God is not partial and is no respecter of persons. He has made provision for all. The harvest comes forth for everyone. The rain showers upon everybody and the heat of the sun is destined to warm everyone. The verdure of the earth is for everyone. Therefore there should be for all humanity the utmost happiness, the utmost comfort, the utmost well-being. But if conditions are such that some are happy and comfortable and some in misery; some are accumulating exorbitant wealth and others are in dire want—under such a system it is impossible for man to be happy and impossible for him to win the good pleasure of God. God is kind to all. The good pleasure of God consists in the welfare of all the individual members of mankind. (‘Abdu’l-Bahá, Foundations of World Unity, p. 41)
No matter how far the material world advances, it cannot establish the happiness of mankind. Only when material and spiritual civilization are linked and coordinated will happiness be assured.
No matter how far the material world advances, it cannot establish the happiness of mankind. Only when material and spiritual civilization are linked and coordinated will happiness be assured. (‘Abdu’l-Bahá, The Promulgation of Universal Peace, p. 109)
‘Abdu’l-Bahá shares a story which illustrates this point:
A Persian king was one night in his palace, living in the greatest luxury and comfort. Through excessive joy and gladness he addressed a certain man, saying: “Of all my life this is the happiest moment. Praise be to God, from every point prosperity appears and fortune smiles! My treasury is full and the army is well taken care of. My palaces are many; my land unlimited; my family is well off; my honor and sovereignty are great. What more could I want!”
The poor man at the gate of his palace spoke out, saying: “O kind king! Assuming that you are from every point of view so happy, free from every worry and sadness—do you not worry for us? You say that on your own account you have no worries—but do you never worry about the poor in your land? Is it becoming or meet that you should be so well off and we in such dire want and need? In view of our needs and troubles how can you rest in your palace, how can you even say that you are free from worries and sorrows?
As a ruler you must not be so egoistic as to think of yourself alone but you must think of those who are your subjects. When we are comfortable then you will be comfortable; when we are in misery how can you, as a king, be in happiness?” The purport is this that we are all inhabiting one globe of earth. In reality we are one family and each one of us is a member of this family. We must all be in the greatest happiness and comfort, under a just rule and regulation which is according to the good pleasure of God, thus causing us to be happy, for this life is fleeting. (‘Abdu’l-Bahá, Foundations of World Unity, p. 41)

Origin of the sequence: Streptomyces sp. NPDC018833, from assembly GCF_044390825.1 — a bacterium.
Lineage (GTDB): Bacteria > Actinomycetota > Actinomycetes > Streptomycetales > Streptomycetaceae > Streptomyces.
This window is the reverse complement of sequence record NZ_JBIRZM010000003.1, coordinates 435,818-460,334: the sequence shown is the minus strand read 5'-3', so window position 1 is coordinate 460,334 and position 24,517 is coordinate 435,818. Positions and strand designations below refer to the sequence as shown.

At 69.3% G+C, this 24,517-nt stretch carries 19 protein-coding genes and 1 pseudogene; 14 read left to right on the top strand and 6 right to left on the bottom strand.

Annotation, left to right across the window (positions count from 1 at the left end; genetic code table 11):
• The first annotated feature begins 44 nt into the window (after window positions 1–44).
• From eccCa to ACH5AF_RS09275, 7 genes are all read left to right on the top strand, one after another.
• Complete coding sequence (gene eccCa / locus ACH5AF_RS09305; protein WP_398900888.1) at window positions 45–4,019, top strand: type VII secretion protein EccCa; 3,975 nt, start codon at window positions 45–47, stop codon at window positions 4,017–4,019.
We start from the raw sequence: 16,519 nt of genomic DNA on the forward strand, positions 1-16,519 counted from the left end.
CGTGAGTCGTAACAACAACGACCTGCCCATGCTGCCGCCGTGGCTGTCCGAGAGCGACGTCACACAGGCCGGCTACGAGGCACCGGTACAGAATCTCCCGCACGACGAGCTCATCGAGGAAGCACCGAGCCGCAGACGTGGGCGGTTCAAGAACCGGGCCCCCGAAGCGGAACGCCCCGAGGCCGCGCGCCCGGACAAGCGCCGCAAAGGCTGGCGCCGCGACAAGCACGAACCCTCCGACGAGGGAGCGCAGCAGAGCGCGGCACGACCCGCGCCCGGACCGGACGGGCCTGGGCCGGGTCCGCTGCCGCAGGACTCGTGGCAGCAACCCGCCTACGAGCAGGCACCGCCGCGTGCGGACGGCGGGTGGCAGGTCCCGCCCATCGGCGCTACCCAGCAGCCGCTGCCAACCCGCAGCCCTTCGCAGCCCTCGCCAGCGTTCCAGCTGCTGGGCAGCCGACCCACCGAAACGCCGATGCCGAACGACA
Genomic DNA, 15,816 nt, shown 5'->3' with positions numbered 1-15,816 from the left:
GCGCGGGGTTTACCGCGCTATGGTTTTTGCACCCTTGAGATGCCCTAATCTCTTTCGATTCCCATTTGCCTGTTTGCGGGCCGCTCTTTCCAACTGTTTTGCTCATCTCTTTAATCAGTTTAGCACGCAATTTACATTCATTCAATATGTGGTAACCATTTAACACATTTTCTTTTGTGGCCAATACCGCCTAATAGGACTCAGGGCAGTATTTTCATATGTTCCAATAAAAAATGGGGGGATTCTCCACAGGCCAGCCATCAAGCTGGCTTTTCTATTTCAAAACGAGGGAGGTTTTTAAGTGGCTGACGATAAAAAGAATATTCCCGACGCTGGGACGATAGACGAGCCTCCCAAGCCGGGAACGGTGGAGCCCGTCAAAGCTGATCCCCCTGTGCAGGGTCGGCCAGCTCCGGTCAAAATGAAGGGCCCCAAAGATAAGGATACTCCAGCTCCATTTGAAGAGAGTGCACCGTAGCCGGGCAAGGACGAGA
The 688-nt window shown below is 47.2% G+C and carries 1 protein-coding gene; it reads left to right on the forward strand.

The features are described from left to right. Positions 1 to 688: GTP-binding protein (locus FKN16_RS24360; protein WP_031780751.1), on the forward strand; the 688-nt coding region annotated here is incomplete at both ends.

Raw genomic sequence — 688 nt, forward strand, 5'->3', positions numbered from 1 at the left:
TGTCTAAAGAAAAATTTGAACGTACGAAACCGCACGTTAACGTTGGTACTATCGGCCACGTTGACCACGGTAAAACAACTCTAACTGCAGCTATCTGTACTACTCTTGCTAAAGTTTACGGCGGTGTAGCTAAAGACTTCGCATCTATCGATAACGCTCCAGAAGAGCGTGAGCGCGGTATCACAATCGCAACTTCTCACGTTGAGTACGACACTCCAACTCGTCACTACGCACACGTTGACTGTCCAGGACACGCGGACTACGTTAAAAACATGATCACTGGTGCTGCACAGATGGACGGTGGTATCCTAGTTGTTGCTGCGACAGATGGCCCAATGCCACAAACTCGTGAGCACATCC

Other reasons for unhappiness include racial and religious prejudice, the competitive struggle for existence and inhumanity toward each other.
The obstacle to human happiness is racial or religious prejudice, the competitive struggle for existence and inhumanity toward each other. (‘Abdu’l-Bahá, The Promulgation of Universal Peace, p. 468)
‘Abdu’l-Bahá was happiest when people of all races were present:
Joseph Hannen records: “On Tuesday, April 23rd, at noon, ‘Abdu’l-Bahá addressed the student-body of more than 1,000, the faculty and a large number of distinguished guests, at Howard University. This was a most notable occasion, and here, as everywhere when both white and colored people were present, ‘Abdu’l-Bahá seemed happiest. The address was received with breathless attention by the vast audience, and was followed by a positive ovation and a recall.” (Hannen, “‘Abdu’l-Bahá in Washington, D.C.” p. 7; Agnes Parson’s Diary, p. 29, Footnote 44)
Looking for happiness in the wrong places
We’ll never find happiness until we attach ourselves to the eternal:
Therefore the heart is never at rest and never finds real joy and happiness until it attaches itself to the eternal. How foolish the bird that builds its nest in a tree that may perish when it could build its nest in an ever-verdant garden of paradise. (‘Abdu’l-Bahá, Divine Philosophy, p. 136-137)
Living in a hedonistic, materialist, consumer-driven society, many of us grew up believing happiness could be found in possessions or activities or substances.
Many people go from one thing or another, looking for happiness and when it eludes them, they move on to something else, but so far, very few find happiness or peace of mind this way:
A great many people embrace these cults which become fashionable for a time. But when the Novelty wears off or dissatisfaction sets in, or the movements become impotent and disintegrate, then they look for another saviour, another movement or another sect, and there are many to turn to throughout the world. And so the experiment to find peace and tranquillity in one’s life continues. But so far few have found happiness or peace of mind. (Adib Taherzadeh, The Revelation of Bahá’u’lláh v 4, p. 71)
‘Abdu’l-Bahá makes a link between happiness and the equality between men and women that might surprise you:
And let it be known once more that until woman and man recognize and realize equality … the happiness and felicity of mankind will not be a reality. (‘Abdu’l-Bahá, The Promulgation of Universal Peace, p. 76)
This suggests that we’re responsible for making each other happy, not in a codependent way, but by recognizing and working towards the equality of the other person.
Shoghi Effendi says it more clearly:
The more we make others happy the greater will be our own happiness and the deeper our sense of having served humanity. (Shoghi Effendi, The Light of Divine Guidance v I, p. 45)
This story also illustrates the point: